If the rumor du jour is correct, and the Treasury is going to announce plans to inject $15 billion into Fannie and Freddie before trading starts on Monday, the idea of a conservatorship for the GSEs may be off the table. Nevertheless. Adam Levitin of Credit Slips discusses the legal aspects, and this knowledge is likely to prove useful at some point. The most interesting part, which is consistent with my impression, is that existing law is very thin.
From Credit Slips:
That rich legal fabric of law, institutions, and personnel, and hence market confidence [of Chapter 11 proceedings], is missing from a potential Fannie/Freddie conservatorship. There only thing to guide a GSE conservatorship (beyond general conservatorship law and principles, which may or may not be applicable) is a fairly barebones section of the US Code, 12 U.S.C. section 4620. It gives the conservator (which could be pretty much anyone, including a government agency) some avoiding powers (although more limited than a trustee in bankruptcy), prevents the operation of ipso facto clauses against the GSE in conservatorship, and creates a possibility (but not a requirement) of a 45 day stay of actions against the GSE. The 45 day stay is the real key because it provides a window for a workout to occur. But is it sufficient?
The 45 day stay contrasts to the bankruptcy automatic stay, which continues until the end of the case unless lifted for cause. The 45 day stay appears to be modeled upon the stay for FDIC conservatorships, 12 U.S.C. 1821(d)(12). But the FDIC is in the business of doing bank conservatorships and receiverships–it is experienced and set up for handling failed banks. OFHEO, Fannie and Freddie’s regulator, is not, and the FDIC is not really set up to handle a failed GSE. 45 days is a good stretch of time for the FDIC to resolve a failed bank, in part because the FDIC can strongarm other banks into taking on assets and investments of the failed bank. But 45 days might not be enough time for a Fannie or Freddie workout. There no OFHEO conservatorship team or experience in handling failed GSEs. And the conservatorship provisions do not permit DIP management (see 12 U.S.C. 4619(a)(4)(B)(i)). And the scale of Fannie and Freddie is alone an obstacle. To be sure, the Treasury Department would likely bring significant pressure to bear on parties to a workout, but that might not be sufficient (remember the Master Liquidity Enhancement Fund debacle last fall?).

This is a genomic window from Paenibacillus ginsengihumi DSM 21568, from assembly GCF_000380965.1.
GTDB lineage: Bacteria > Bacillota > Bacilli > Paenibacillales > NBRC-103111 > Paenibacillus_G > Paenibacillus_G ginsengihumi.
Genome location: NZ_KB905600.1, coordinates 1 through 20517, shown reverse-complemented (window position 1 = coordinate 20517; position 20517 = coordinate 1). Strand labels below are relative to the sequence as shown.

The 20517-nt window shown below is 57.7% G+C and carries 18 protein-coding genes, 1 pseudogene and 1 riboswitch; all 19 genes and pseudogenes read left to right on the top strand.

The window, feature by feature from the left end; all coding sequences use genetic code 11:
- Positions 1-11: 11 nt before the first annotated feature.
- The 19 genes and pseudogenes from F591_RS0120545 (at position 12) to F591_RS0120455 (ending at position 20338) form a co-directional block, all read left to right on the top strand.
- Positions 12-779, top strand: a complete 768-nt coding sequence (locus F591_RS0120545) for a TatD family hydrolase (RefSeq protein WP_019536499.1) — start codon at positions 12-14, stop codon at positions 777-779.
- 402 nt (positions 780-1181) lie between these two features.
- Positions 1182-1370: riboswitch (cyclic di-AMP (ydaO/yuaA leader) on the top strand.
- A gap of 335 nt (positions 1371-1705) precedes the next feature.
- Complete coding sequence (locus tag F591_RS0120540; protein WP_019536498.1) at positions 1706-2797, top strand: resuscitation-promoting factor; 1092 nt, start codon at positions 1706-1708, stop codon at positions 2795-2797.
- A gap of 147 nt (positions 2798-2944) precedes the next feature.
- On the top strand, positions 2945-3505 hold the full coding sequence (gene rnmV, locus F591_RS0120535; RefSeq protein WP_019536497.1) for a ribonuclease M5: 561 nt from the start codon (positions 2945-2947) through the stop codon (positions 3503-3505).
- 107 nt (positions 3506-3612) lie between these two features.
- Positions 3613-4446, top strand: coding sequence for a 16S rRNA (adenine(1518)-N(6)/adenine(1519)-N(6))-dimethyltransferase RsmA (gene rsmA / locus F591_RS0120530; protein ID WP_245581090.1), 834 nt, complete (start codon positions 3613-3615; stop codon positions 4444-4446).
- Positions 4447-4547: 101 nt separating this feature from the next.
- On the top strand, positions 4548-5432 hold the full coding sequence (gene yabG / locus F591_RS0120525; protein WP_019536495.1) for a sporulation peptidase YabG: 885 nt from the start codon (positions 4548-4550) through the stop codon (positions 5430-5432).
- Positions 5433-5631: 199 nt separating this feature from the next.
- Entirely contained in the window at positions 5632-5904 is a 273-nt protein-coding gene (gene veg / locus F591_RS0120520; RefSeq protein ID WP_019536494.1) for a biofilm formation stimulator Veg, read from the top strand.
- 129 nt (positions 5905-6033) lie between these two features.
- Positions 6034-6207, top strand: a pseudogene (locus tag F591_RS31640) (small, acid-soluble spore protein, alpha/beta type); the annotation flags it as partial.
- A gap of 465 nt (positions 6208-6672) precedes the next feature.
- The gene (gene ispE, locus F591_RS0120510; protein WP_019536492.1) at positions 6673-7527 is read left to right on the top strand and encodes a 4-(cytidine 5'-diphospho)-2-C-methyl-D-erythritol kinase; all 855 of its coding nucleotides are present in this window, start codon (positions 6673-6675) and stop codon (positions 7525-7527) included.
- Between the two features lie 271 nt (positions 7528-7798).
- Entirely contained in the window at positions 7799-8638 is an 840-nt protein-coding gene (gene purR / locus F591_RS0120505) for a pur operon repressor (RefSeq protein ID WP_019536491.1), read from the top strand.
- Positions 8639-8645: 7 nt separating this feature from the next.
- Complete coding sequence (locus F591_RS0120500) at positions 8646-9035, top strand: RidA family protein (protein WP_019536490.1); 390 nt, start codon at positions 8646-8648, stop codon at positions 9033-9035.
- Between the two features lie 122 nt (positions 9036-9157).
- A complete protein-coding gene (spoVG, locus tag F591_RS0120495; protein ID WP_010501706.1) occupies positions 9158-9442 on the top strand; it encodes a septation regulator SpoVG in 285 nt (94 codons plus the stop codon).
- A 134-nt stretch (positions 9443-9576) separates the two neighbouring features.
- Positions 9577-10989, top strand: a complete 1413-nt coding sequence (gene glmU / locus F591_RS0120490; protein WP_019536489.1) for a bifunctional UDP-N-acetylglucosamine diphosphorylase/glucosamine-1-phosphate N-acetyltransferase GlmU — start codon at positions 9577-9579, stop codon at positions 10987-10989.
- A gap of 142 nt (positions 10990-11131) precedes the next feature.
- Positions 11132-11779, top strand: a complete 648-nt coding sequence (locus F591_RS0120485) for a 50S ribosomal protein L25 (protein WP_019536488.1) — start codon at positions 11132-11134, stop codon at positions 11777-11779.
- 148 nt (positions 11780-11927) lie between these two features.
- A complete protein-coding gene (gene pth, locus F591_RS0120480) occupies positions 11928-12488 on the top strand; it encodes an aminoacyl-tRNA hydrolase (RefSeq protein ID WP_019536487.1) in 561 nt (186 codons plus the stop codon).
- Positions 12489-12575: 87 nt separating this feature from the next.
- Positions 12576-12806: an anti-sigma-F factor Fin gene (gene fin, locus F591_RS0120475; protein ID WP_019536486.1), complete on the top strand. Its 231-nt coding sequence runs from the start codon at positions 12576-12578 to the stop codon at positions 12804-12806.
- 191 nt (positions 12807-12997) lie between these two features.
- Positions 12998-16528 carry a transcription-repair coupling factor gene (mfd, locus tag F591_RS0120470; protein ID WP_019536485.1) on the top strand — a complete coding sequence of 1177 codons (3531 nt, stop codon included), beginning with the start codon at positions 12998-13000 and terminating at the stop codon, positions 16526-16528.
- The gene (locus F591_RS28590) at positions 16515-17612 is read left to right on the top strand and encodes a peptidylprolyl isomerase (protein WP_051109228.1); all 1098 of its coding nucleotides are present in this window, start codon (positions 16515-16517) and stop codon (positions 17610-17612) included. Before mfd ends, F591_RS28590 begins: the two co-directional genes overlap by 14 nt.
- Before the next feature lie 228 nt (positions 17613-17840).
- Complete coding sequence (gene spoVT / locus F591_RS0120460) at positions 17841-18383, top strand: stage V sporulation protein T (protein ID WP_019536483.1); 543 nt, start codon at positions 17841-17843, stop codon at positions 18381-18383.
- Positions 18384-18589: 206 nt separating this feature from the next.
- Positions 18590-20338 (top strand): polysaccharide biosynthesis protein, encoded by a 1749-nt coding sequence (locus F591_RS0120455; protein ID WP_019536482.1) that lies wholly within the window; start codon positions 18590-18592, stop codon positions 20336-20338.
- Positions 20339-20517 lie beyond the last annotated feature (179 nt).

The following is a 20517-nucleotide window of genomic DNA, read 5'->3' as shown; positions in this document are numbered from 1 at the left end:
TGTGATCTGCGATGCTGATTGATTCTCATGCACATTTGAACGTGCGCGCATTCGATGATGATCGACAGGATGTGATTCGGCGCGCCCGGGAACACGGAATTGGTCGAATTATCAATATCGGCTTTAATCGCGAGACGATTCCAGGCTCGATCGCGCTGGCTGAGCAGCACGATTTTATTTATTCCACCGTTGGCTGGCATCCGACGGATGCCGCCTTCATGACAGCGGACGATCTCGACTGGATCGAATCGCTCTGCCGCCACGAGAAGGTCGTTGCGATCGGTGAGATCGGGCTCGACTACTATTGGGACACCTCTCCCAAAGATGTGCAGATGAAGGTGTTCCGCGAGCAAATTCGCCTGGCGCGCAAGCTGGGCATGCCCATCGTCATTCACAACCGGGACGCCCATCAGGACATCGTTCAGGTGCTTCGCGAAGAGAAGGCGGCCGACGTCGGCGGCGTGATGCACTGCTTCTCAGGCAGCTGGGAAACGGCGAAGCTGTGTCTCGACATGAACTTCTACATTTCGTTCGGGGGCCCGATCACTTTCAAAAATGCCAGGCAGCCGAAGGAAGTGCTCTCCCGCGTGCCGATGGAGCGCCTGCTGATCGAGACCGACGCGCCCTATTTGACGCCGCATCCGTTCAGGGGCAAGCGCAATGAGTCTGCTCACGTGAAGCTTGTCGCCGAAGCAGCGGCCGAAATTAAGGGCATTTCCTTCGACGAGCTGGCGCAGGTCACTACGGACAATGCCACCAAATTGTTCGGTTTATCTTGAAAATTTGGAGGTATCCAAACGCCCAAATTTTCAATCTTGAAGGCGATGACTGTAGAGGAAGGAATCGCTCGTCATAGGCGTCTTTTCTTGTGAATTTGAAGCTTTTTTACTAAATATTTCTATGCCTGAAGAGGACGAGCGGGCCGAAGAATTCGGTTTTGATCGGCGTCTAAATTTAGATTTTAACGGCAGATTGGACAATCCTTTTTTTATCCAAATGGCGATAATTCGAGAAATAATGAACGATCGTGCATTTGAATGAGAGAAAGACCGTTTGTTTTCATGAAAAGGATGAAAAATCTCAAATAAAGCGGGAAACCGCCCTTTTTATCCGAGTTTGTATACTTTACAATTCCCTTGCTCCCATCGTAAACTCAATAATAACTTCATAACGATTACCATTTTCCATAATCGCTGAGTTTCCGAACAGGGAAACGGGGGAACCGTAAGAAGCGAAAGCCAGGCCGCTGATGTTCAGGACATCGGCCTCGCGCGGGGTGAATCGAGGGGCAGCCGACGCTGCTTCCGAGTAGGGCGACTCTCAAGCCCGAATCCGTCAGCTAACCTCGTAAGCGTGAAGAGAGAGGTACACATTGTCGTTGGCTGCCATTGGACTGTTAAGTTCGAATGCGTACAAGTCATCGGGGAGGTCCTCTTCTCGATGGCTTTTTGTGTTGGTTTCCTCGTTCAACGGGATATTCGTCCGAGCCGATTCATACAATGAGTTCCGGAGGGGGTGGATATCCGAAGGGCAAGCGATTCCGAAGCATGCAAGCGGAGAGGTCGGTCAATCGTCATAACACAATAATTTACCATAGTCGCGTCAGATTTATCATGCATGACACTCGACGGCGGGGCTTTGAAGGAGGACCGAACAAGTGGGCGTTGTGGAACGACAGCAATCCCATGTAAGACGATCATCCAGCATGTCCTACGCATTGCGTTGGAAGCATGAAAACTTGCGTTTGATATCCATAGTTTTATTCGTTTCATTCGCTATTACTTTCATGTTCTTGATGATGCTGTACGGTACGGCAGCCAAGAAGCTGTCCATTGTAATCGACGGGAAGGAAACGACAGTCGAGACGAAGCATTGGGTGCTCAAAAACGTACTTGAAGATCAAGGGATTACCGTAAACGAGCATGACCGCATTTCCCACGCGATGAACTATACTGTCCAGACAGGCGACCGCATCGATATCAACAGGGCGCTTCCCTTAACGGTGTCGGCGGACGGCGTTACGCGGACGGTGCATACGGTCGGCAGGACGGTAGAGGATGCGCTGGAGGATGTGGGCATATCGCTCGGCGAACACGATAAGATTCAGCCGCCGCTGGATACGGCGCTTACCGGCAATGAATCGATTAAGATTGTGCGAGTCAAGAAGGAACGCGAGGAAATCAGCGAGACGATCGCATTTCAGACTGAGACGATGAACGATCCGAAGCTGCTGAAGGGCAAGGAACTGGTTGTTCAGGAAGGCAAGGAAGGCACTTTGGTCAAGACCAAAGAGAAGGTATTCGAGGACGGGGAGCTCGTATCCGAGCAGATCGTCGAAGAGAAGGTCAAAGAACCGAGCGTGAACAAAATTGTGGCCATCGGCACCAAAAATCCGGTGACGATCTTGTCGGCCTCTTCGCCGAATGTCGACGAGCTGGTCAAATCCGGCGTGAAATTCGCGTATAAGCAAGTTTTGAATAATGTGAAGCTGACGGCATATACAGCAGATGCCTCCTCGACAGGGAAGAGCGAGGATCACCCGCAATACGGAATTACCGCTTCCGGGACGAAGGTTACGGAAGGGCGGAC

It seems to me that if a Fannie/Freddie conservatorship were to be viable, the stay would have to be extended. On the other hand, if Fannie or Freddie went into conservatorship and couldn’t reorganize within 45 days, it might be as good as dead. Regardless, a major problem with the GSE conservatorship option is that it doesn’t have the infrastructure to work like a Chapter 11 reorganization. Although that arguably gives the conservator a freer hand, it also reduces market confidence in the ability of a conservatorship to set a faltering GSE back upright. And without faith in the ability of a GSE to reorganize, the reorganization is unlikely to succeed.
I never would have though Fannie’s or Freddie’s problems could be resolved in 45 days, But Levitin raises a key point: how much uncertainty of timing and process would the market tolerate? With nerves as frayed as they are, probably not much.